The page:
Weekly Torah Commentary — Vayikra March 15, 2013

We begin this week reading the third book of the Torah, the Book of Leviticus, or Vayikra in Hebrew. This is admittedly the book of greatest difficulty for modern man. It is all about the sacrifices, a concept which to the modern mind seems barbaric, if not downright sacrilegious.

And yet, according to Torah, the practice of bringing sacrifices seems to be quite fundamental. Given that we have not had a Temple for over 2000 years, and the Torah speaks to every generation, then surely there must be something here that we need for our spiritual growth.

The first sacrifice in the Bible provides the background for the first human tragedy to occur outside the Garden of Eden. Consider the following passage from Genesis:

Abel became a shepherd, and Cain became a tiller of the ground. After a period of time, Cain brought an offering to God of the fruit of the ground; and as for Abel, he also brought the firstlings of his flock and from their choicest. God turned to Abel and to his offering, but to Cain and his offering He did not turn. This annoyed Cain exceedingly, and his countenance fell.

And God said to Cain, “Why are you annoyed and why has your countenance fallen? Surely, if you will improve yourself, you will be forgiven. But if you do not improve yourself, sin rests at the door. Its desire is toward you, and yet you can conquer it.”

Cain spoke with his brother Abel. And it happened when they were in the field, that Cain rose up against his brother Abel and killed him. (Genesis 4:2-8)

The commentators explain that Cain brought the most inferior sort of offering (some say seeds of flax), while Abel brought the best of his sheep. Therefore, God rejected Cain’s offering as inferior and accepted Abel’s. Cain’s jealousy of the recognition and warmth God demonstrated towards Abel was the motive behind the murder of his brother.

Yet, why couldn’t Cain understand that Abel had brought an objectively superior offering? God was not demonstrating an unjust preference for Abel, which could understandably solicit Cain’s jealous reaction. He was merely accepting the superior offering. After all, as the text points out, Abel had brought his best while Cain offered his worst.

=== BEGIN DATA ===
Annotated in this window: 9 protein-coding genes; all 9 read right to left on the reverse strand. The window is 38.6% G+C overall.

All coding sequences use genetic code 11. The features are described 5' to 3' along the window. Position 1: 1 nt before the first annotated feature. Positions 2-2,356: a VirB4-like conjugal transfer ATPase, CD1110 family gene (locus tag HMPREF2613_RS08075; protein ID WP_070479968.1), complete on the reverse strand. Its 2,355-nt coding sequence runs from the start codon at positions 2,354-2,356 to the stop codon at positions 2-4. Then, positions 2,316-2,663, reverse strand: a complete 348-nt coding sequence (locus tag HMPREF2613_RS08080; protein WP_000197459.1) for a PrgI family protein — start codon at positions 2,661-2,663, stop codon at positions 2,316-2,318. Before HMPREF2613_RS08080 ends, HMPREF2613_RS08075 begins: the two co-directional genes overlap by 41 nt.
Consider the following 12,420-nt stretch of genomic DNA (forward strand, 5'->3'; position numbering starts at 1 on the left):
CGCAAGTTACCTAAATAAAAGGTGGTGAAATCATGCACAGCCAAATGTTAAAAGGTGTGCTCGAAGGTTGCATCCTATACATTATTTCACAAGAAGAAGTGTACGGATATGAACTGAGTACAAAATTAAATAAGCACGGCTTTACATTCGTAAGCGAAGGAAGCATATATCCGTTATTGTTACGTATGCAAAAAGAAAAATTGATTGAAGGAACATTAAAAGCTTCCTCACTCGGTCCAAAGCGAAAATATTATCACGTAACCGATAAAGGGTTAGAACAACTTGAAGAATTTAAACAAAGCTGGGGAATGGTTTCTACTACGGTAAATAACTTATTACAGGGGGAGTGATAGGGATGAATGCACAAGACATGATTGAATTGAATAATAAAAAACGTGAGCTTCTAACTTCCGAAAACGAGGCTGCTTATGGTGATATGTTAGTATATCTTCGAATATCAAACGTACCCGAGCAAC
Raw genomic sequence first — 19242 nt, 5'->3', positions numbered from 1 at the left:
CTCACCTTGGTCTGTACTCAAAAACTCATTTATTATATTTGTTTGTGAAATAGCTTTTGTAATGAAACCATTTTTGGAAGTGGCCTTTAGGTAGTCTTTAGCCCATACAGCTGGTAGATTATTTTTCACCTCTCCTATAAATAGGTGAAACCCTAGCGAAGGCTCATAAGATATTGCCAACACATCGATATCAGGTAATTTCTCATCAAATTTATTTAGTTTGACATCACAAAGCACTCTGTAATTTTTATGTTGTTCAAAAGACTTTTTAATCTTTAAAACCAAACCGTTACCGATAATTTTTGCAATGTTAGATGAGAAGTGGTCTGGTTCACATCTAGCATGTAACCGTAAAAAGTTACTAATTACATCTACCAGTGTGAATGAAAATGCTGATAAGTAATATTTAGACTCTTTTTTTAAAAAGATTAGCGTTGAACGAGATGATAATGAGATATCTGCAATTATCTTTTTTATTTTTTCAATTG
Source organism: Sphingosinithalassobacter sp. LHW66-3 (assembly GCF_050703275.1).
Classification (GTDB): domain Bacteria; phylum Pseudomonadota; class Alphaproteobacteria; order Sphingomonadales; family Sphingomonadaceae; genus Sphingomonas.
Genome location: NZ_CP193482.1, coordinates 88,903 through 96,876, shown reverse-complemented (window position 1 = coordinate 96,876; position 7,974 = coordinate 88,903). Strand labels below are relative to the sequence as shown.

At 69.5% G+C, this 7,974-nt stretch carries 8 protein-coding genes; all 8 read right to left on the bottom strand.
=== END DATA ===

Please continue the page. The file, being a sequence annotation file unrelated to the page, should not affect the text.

Upon reflection, some commentators have actually suggested that from a certain point of view, they could evaluate Cain’s response as perfectly reasonable. After all, what is the purpose of offering God a sacrifice? He clearly doesn’t need the gift. The sacrifice obviously expresses man’s gratitude to God for all the blessings He has received. The sacrifice is a way of symbolically acknowledging the goodness of God. It isn’t the gift that is significant, they say Cain would have thought, but the symbolic act.

Since he reasoned that God didn’t need man’s puny gift, Cain decided to bring an offering, but deliberately chose something insignificant so that no one could possibly think that he was so presumptuous as to think that God actually needed his present.

Abel obviously reasoned that if offering sacrifices was a good thing, than the better the gift the more worthy the sacrifice.

The answer to why God rejected Cain’s sacrifice is fundamental to understanding Divine service. The discovery of Cain’s mistake will also explain why we modern people have such difficulty relating to the Book of Leviticus.

If the point of bring sacrifices to God is the very sacrifice itself, then Cain did the sensible thing. In terms of giving God gifts, Cain was certainly correct. Surely ‘less is better’ makes sense.

BUT… if the point of presenting offerings to God is not in the gifts, but rather the offering of oneself to God through the giving of gifts, then one has to do what Abel did, and offer something that is meaningful to you. You cannot sacrifice ‘self’ without engaging in an act that requires self-sacrifice.

Therefore, the whole point of presenting offerings to God is sacrificing yourself to God. It is a profound means of expressing our gratitude and thanksgiving for the immeasurable goodness of God towards us. And as King David said, “I will not offer the L-rd that which costs me nothing.”

In Tune with Torah this week = as part of our preparation for the festival of Pesach which is drawing nigh, let us examine our own hearts and attitudes regarding how we express our gratitude to God for His blessings. G-d forbid that we take them for granted. Rather, let us be a people filled and motivated with thanksgiving and express that in a way as appropriate to each of us as Abel’s gift was appropriate to him.

Shabbat shalom!

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